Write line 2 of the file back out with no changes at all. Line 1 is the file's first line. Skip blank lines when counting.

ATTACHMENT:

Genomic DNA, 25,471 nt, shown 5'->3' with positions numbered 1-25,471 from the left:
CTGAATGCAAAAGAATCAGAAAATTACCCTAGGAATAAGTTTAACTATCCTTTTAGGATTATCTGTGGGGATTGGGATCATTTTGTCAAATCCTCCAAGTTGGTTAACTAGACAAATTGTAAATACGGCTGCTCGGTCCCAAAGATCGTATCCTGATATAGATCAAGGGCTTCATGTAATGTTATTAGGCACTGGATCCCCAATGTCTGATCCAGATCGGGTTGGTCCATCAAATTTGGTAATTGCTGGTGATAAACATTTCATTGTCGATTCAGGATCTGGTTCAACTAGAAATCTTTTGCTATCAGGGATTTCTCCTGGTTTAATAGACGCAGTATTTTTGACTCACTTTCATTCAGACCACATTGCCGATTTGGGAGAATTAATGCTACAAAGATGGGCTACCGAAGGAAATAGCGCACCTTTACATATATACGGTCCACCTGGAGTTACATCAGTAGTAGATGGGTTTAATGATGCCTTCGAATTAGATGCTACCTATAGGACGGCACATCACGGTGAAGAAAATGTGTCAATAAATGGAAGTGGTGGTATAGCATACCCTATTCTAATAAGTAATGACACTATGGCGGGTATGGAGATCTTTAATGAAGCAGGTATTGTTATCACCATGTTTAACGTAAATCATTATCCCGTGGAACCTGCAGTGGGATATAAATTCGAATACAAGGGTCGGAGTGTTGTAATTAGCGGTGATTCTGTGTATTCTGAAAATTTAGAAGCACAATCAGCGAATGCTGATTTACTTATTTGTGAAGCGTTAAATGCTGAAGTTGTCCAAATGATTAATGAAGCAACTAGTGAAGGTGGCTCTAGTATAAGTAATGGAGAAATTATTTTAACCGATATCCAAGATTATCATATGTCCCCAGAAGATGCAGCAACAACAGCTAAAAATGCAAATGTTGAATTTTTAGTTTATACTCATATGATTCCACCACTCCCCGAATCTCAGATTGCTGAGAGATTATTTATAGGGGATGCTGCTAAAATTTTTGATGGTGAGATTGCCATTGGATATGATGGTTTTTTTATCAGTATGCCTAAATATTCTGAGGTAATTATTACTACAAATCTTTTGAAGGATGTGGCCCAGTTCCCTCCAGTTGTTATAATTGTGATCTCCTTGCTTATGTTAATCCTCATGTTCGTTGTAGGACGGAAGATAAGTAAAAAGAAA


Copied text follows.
CTGAATGCAAAAGAATCAGAAAATTACCCTAGGAATAAGTTTAACTATCCTTTTAGGATTATCTGTGGGGATTGGGATCATTTTGTCAAATCCTCCAAGTTGGTTAACTAGACAAATTGTAAATACGGCTGCTCGGTCCCAAAGATCGTATCCTGATATAGATCAAGGGCTTCATGTAATGTTATTAGGCACTGGATCCCCAATGTCTGATCCAGATCGGGTTGGTCCATCAAATTTGGTAATTGCTGGTGATAAACATTTCATTGTCGATTCAGGATCTGGTTCAACTAGAAATCTTTTGCTATCAGGGATTTCTCCTGGTTTAATAGACGCAGTATTTTTGACTCACTTTCATTCAGACCACATTGCCGATTTGGGAGAATTAATGCTACAAAGATGGGCTACCGAAGGAAATAGCGCACCTTTACATATATACGGTCCACCTGGAGTTACATCAGTAGTAGATGGGTTTAATGATGCCTTCGAATTAGATGCTACCTATAGGACGGCACATCACGGTGAAGAAAATGTGTCAATAAATGGAAGTGGTGGTATAGCATACCCTATTCTAATAAGTAATGACACTATGGCGGGTATGGAGATCTTTAATGAAGCAGGTATTGTTATCACCATGTTTAACGTAAATCATTATCCCGTGGAACCTGCAGTGGGATATAAATTCGAATACAAGGGTCGGAGTGTTGTAATTAGCGGTGATTCTGTGTATTCTGAAAATTTAGAAGCACAATCAGCGAATGCTGATTTACTTATTTGTGAAGCGTTAAATGCTGAAGTTGTCCAAATGATTAATGAAGCAACTAGTGAAGGTGGCTCTAGTATAAGTAATGGAGAAATTATTTTAACCGATATCCAAGATTATCATATGTCCCCAGAAGATGCAGCAACAACAGCTAAAAATGCAAATGTTGAATTTTTAGTTTATACTCATATGATTCCACCACTCCCCGAATCTCAGATTGCTGAGAGATTATTTATAGGGGATGCTGCTAAAATTTTTGATGGTGAGATTGCCATTGGATATGATGGTTTTTTTATCAGTATGCCTAAATATTCTGAGGTAATTATTACTACAAATCTTTTGAAGGATGTGGCCCAGTTCCCTCCAGTTGTTATAATTGTGATCTCCTTGCTTATGTTAATCCTCATGTTCGTTGTAGGACGGAAGATAAGTAAAAAGAAA